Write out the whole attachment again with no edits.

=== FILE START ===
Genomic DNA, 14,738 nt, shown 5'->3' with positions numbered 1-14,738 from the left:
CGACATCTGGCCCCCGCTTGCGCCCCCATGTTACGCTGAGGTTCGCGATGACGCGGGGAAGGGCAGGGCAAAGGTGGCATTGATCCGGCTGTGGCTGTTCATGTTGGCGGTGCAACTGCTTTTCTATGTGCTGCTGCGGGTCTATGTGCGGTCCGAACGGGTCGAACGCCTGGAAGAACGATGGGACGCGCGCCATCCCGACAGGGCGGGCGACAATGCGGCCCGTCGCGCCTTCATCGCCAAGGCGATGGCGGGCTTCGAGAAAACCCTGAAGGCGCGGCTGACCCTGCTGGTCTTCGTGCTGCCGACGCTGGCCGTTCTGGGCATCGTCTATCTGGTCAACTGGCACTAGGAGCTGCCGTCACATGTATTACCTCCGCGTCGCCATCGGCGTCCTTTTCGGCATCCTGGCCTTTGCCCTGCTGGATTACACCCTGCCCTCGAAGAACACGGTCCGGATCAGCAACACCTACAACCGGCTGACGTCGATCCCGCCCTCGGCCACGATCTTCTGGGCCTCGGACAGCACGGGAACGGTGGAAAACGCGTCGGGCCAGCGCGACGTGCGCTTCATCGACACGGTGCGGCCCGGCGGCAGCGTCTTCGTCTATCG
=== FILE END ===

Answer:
Genomic DNA, 14,738 nt, shown 5'->3' with positions numbered 1-14,738 from the left:
CGACATCTGGCCCCCGCTTGCGCCCCCATGTTACGCTGAGGTTCGCGATGACGCGGGGAAGGGCAGGGCAAAGGTGGCATTGATCCGGCTGTGGCTGTTCATGTTGGCGGTGCAACTGCTTTTCTATGTGCTGCTGCGGGTCTATGTGCGGTCCGAACGGGTCGAACGCCTGGAAGAACGATGGGACGCGCGCCATCCCGACAGGGCGGGCGACAATGCGGCCCGTCGCGCCTTCATCGCCAAGGCGATGGCGGGCTTCGAGAAAACCCTGAAGGCGCGGCTGACCCTGCTGGTCTTCGTGCTGCCGACGCTGGCCGTTCTGGGCATCGTCTATCTGGTCAACTGGCACTAGGAGCTGCCGTCACATGTATTACCTCCGCGTCGCCATCGGCGTCCTTTTCGGCATCCTGGCCTTTGCCCTGCTGGATTACACCCTGCCCTCGAAGAACACGGTCCGGATCAGCAACACCTACAACCGGCTGACGTCGATCCCGCCCTCGGCCACGATCTTCTGGGCCTCGGACAGCACGGGAACGGTGGAAAACGCGTCGGGCCAGCGCGACGTGCGCTTCATCGACACGGTGCGGCCCGGCGGCAGCGTCTTCGTCTATCG